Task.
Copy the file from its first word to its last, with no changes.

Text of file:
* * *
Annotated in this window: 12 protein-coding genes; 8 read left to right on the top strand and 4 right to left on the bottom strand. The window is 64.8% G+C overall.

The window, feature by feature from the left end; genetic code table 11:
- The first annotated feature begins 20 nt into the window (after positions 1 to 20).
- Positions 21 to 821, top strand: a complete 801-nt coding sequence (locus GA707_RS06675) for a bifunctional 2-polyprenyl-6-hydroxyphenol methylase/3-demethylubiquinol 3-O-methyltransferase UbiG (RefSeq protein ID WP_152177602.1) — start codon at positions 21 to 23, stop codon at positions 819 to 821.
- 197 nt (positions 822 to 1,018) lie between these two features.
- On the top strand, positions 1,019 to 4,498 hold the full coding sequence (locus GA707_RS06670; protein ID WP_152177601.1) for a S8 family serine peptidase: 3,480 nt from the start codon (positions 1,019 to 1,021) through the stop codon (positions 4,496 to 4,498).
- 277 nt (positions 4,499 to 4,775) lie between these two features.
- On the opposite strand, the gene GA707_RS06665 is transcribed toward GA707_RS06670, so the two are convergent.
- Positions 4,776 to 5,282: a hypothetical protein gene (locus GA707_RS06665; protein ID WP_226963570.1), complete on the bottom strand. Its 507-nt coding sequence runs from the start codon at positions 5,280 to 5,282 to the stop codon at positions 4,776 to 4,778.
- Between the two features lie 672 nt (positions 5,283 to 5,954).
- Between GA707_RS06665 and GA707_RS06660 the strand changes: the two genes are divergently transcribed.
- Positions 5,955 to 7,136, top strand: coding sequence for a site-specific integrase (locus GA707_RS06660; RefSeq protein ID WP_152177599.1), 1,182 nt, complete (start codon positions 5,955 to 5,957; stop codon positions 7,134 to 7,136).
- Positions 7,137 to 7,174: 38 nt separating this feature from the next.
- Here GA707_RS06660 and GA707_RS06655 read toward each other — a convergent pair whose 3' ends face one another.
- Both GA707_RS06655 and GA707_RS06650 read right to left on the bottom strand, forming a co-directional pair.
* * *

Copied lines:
Annotated in this window: 12 protein-coding genes; 8 read left to right on the top strand and 4 right to left on the bottom strand. The window is 64.8% G+C overall.

The window, feature by feature from the left end; genetic code table 11:
- The first annotated feature begins 20 nt into the window (after positions 1 to 20).
- Positions 21 to 821, top strand: a complete 801-nt coding sequence (locus GA707_RS06675) for a bifunctional 2-polyprenyl-6-hydroxyphenol methylase/3-demethylubiquinol 3-O-methyltransferase UbiG (RefSeq protein ID WP_152177602.1) — start codon at positions 21 to 23, stop codon at positions 819 to 821.
- 197 nt (positions 822 to 1,018) lie between these two features.
- On the top strand, positions 1,019 to 4,498 hold the full coding sequence (locus GA707_RS06670; protein ID WP_152177601.1) for a S8 family serine peptidase: 3,480 nt from the start codon (positions 1,019 to 1,021) through the stop codon (positions 4,496 to 4,498).
- 277 nt (positions 4,499 to 4,775) lie between these two features.
- On the opposite strand, the gene GA707_RS06665 is transcribed toward GA707_RS06670, so the two are convergent.
- Positions 4,776 to 5,282: a hypothetical protein gene (locus GA707_RS06665; protein ID WP_226963570.1), complete on the bottom strand. Its 507-nt coding sequence runs from the start codon at positions 5,280 to 5,282 to the stop codon at positions 4,776 to 4,778.
- Between the two features lie 672 nt (positions 5,283 to 5,954).
- Between GA707_RS06665 and GA707_RS06660 the strand changes: the two genes are divergently transcribed.
- Positions 5,955 to 7,136, top strand: coding sequence for a site-specific integrase (locus GA707_RS06660; RefSeq protein ID WP_152177599.1), 1,182 nt, complete (start codon positions 5,955 to 5,957; stop codon positions 7,134 to 7,136).
- Positions 7,137 to 7,174: 38 nt separating this feature from the next.
- Here GA707_RS06660 and GA707_RS06655 read toward each other — a convergent pair whose 3' ends face one another.
- Both GA707_RS06655 and GA707_RS06650 read right to left on the bottom strand, forming a co-directional pair.